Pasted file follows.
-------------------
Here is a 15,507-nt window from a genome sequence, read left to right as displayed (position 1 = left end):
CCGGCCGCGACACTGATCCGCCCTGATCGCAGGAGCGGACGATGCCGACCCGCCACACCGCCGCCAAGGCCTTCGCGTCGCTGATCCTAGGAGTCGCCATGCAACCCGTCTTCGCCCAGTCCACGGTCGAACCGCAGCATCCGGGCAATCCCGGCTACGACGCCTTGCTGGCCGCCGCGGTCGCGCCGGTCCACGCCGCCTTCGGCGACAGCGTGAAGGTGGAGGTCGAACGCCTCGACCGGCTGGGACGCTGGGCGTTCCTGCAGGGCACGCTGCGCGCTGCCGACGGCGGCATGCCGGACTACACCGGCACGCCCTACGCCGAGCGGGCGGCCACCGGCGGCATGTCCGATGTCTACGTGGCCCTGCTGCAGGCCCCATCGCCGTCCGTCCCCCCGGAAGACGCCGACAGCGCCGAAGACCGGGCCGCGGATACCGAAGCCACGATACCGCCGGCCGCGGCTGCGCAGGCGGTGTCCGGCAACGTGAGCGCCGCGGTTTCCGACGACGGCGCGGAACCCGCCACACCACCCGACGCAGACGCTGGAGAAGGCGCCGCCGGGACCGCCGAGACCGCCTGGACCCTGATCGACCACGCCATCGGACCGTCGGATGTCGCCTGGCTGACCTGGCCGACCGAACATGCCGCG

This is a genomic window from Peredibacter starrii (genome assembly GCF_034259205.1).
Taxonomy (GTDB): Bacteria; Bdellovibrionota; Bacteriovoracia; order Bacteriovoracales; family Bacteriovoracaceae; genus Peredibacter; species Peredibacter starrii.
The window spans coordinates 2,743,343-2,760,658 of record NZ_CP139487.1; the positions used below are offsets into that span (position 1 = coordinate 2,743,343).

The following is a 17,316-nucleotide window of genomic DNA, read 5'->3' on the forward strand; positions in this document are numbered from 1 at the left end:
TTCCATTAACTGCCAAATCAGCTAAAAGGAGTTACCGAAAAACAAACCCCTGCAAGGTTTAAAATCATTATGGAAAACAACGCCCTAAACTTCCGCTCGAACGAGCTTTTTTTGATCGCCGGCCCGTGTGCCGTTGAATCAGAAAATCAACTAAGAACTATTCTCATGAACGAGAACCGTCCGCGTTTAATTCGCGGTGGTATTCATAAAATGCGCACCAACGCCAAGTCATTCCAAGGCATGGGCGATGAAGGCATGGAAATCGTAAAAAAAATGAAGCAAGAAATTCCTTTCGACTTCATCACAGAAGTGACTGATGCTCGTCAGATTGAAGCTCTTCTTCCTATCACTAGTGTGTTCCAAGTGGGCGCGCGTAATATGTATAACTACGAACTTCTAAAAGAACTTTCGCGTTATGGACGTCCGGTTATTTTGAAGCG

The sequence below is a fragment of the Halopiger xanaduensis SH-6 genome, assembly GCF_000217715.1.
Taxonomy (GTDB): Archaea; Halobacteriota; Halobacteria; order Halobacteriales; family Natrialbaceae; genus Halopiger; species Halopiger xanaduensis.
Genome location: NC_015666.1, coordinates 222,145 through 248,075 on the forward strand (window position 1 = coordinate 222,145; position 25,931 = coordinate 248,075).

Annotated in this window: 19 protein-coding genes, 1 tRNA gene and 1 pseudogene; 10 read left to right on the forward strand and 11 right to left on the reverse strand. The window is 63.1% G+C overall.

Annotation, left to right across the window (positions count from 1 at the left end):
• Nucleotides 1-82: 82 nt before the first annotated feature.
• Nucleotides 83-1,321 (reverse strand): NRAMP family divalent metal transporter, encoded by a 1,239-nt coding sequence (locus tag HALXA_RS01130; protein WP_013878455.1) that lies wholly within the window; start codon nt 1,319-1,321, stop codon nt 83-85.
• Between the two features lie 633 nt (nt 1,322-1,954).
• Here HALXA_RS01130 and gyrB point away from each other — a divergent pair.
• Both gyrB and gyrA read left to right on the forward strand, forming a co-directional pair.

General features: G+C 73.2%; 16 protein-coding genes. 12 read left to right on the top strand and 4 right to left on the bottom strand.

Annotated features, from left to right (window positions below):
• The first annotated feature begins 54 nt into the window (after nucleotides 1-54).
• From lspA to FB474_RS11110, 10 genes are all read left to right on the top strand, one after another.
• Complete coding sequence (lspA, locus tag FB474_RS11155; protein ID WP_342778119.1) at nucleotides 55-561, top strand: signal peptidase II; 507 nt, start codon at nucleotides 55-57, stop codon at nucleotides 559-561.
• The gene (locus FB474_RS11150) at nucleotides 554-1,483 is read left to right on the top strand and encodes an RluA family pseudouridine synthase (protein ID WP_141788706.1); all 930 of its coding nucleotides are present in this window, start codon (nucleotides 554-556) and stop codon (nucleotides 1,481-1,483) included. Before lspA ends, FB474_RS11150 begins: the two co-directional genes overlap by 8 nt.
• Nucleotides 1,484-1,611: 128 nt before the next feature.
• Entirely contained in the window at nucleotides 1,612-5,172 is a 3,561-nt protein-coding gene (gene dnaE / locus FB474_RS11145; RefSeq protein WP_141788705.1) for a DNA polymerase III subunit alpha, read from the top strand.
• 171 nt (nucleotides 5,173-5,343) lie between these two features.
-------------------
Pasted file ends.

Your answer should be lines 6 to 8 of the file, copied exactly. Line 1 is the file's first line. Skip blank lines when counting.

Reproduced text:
The following is a 17,316-nucleotide window of genomic DNA, read 5'->3' on the forward strand; positions in this document are numbered from 1 at the left end:
TTCCATTAACTGCCAAATCAGCTAAAAGGAGTTACCGAAAAACAAACCCCTGCAAGGTTTAAAATCATTATGGAAAACAACGCCCTAAACTTCCGCTCGAACGAGCTTTTTTTGATCGCCGGCCCGTGTGCCGTTGAATCAGAAAATCAACTAAGAACTATTCTCATGAACGAGAACCGTCCGCGTTTAATTCGCGGTGGTATTCATAAAATGCGCACCAACGCCAAGTCATTCCAAGGCATGGGCGATGAAGGCATGGAAATCGTAAAAAAAATGAAGCAAGAAATTCCTTTCGACTTCATCACAGAAGTGACTGATGCTCGTCAGATTGAAGCTCTTCTTCCTATCACTAGTGTGTTCCAAGTGGGCGCGCGTAATATGTATAACTACGAACTTCTAAAAGAACTTTCGCGTTATGGACGTCCGGTTATTTTGAAGCG

The sequence below is a fragment of the Halopiger xanaduensis SH-6 genome, assembly GCF_000217715.1.